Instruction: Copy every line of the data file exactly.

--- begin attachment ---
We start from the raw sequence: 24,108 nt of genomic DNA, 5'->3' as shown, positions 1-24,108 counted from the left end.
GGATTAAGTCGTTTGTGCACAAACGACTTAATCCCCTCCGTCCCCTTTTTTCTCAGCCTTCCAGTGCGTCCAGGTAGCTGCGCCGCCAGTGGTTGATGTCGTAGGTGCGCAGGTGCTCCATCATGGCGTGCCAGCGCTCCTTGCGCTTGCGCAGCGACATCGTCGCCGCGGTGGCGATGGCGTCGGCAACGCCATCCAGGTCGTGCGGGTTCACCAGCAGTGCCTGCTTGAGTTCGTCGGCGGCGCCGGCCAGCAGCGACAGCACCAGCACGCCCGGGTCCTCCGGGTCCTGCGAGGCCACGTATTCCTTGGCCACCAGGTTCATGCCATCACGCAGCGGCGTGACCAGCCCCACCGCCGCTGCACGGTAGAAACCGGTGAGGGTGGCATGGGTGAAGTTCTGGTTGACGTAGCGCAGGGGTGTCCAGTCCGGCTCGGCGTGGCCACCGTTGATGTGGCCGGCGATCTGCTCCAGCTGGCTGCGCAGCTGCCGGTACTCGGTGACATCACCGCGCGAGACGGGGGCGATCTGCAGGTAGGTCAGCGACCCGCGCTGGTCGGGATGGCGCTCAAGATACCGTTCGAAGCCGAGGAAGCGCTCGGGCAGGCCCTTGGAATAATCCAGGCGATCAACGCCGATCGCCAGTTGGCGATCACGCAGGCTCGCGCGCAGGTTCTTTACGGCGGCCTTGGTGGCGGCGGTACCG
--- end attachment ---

We start from the raw sequence: 24,108 nt of genomic DNA, 5'->3' as shown, positions 1-24,108 counted from the left end.
GGATTAAGTCGTTTGTGCACAAACGACTTAATCCCCTCCGTCCCCTTTTTTCTCAGCCTTCCAGTGCGTCCAGGTAGCTGCGCCGCCAGTGGTTGATGTCGTAGGTGCGCAGGTGCTCCATCATGGCGTGCCAGCGCTCCTTGCGCTTGCGCAGCGACATCGTCGCCGCGGTGGCGATGGCGTCGGCAACGCCATCCAGGTCGTGCGGGTTCACCAGCAGTGCCTGCTTGAGTTCGTCGGCGGCGCCGGCCAGCAGCGACAGCACCAGCACGCCCGGGTCCTCCGGGTCCTGCGAGGCCACGTATTCCTTGGCCACCAGGTTCATGCCATCACGCAGCGGCGTGACCAGCCCCACCGCCGCTGCACGGTAGAAACCGGTGAGGGTGGCATGGGTGAAGTTCTGGTTGACGTAGCGCAGGGGTGTCCAGTCCGGCTCGGCGTGGCCACCGTTGATGTGGCCGGCGATCTGCTCCAGCTGGCTGCGCAGCTGCCGGTACTCGGTGACATCACCGCGCGAGACGGGGGCGATCTGCAGGTAGGTCAGCGACCCGCGCTGGTCGGGATGGCGCTCAAGATACCGTTCGAAGCCGAGGAAGCGCTCGGGCAGGCCCTTGGAATAATCCAGGCGATCAACGCCGATCGCCAGTTGGCGATCACGCAGGCTCGCGCGCAGGTTCTTTACGGCGGCCTTGGTGGCGGCGGTACCG